While Phil Mickelson appears ready to embrace a truncated schedule in 2014 – one from which Steve Stricker yielded unexpected levels of success this year – I don’t anticipate many of the world’s best going down a similar road.

A conservative baseline estimate would be 10 starts for an upper-echelon player: four majors, three of four FedEx Cup Playoff events, two of four WGC events and The Players Championship. Most will play in at least 11 of those tournaments, if not 12 or even all 13. From there, players are likely to add a handful of top-tier events, not to mention tournament starts tied to sponsor relationships. While not every top-ranked player will choose the schedule of Brandt Snedeker or Matt Kuchar, who both made 23 starts on the PGA Tour last season, most will find a way to make at least 16-17 starts per year, as Adam Scott and Justin Rose did in 2013.

Additionally, players like Stricker and Mickelson are in unique positions: the former clearly placing an emphasis on his life off the course, while the latter now has a singular focus around which to shape each year’s schedule: the U.S. Open. Both now have a certain degree of financial flexibility, having made more than $35 million in on-course earnings during their respective careers, and neither appears particularly concerned with his position in the world rankings. That’s their prerogative, but it’s hardly going to become the norm. For the vast majority of players, even the best in the world, a relatively full-time slate of at least 16-20 starts will still remain the most effective way to keep their golf games sharp – and keep up in the rankings at the same time.


Welcome to the era of less is more.

Phil Mickelson said this week he plans to tailor his schedule to peak at the majors. When pressed for exactly what that means, Lefty figured he’d trim about 25 percent from his historical lineup.

Over the last 10 years he’s played an average of 20.7 events, which means he would play five fewer events. End of the world, right?

Consider that’s more than one more event that Tiger Woods has averaged over his last eight seasons (13.75). Consider that’s two more events than prolific part-timer Steve Stricker played in 2013. Quality over quantity has worked out pretty well for those two.

When Mickelson says, “My whole purpose and focus will be ... participating in certain tournaments that will help me play well in those majors.” He means that another missed cut at The Greenbrier Classic – he is 0-for-3 making it to the weekend on the Old White Course – or another pedestrian effort at Bay Hill, where he hasn’t posted a top-10 finish since 2002, does little to prepare him to complete the final leg of the career Grand Slam (U.S. Open) and add to his major legacy.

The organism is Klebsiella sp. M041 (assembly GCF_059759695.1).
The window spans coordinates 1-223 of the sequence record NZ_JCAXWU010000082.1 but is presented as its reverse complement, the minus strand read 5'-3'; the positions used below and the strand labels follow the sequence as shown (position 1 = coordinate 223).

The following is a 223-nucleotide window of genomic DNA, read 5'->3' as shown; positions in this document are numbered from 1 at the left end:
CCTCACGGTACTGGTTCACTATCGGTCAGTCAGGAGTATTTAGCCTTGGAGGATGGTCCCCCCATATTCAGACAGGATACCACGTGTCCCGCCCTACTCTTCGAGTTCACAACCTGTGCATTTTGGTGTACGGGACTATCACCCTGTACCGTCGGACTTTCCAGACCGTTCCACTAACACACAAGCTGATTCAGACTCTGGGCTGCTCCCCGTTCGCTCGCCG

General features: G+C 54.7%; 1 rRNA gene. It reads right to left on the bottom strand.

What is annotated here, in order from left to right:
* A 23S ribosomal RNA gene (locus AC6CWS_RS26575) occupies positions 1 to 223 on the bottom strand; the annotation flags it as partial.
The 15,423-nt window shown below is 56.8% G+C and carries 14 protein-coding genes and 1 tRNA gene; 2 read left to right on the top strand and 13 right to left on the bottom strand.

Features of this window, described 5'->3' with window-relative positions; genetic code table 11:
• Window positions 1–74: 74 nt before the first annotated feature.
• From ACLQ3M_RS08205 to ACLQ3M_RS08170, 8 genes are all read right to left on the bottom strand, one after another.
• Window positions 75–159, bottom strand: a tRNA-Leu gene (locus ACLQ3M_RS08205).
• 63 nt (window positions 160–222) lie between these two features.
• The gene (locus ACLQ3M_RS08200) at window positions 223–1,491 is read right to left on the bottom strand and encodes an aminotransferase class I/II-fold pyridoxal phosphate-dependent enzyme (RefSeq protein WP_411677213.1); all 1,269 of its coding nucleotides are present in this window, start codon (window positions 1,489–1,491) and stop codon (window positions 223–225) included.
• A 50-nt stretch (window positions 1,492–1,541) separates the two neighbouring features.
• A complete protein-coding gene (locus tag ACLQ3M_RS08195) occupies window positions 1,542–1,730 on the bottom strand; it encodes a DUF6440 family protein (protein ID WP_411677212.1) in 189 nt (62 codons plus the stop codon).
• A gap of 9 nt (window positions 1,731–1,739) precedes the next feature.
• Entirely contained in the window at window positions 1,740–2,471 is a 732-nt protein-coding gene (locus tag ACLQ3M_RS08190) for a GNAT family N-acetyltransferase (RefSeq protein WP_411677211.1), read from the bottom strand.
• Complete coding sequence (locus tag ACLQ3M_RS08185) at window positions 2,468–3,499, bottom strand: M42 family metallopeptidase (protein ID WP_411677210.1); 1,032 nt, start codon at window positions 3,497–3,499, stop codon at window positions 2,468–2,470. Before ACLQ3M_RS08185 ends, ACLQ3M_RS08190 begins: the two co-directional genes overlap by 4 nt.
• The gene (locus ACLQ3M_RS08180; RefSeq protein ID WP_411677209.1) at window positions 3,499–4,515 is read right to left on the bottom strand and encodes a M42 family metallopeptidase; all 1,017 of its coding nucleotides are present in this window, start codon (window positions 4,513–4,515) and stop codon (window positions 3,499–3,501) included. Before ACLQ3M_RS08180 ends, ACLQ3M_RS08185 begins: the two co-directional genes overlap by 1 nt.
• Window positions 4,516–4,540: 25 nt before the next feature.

From fewer starts comes greater focus; it’s a truth that Woods has spent more than a decade proving and a strategy that is likely to become a trend among the top players.

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Teenager Im wins Web.com season opener

By Will GrayJanuary 16, 2018, 10:23 pm

South Korea's Sungjae Im cruised to a four-shot victory at The Bahamas Great Exuma Classic, becoming just the second teenager to win an event on the Web.com Tour.

Im started the final day of the season-opening event in a share of the lead but still with six holes left in his third round. He was one shot behind Carlos Ortiz when the final round began, but moved ahead of the former Web.com Player of the Year thanks to a 7-under 65 in rainy and windy conditions. Im's 13-under total left him four clear of Ortiz and five shots ahead of a quartet of players in third.

Still more than two months shy of his 20th birthday, Im joins Jason Day as the only two teens to win on the developmental circuit. Day was 19 years, 7 months and 26 days old when he captured the 2007 Legend Financial Group Classic.

Recent PGA Tour winners Si Woo Kim and Patrick Cantlay and former NCAA champ Aaron Wise all won their first Web.com Tour event at age 20.

Other notable finishes in the event included Max Homa (T-7), Erik Compton (T-13), Curtis Luck (T-13) and Lee McCoy (T-13). The Web.com Tour will remain in the Bahamas for another week, with opening round of The Bahamas Great Abaco Classic set to begin Sunday.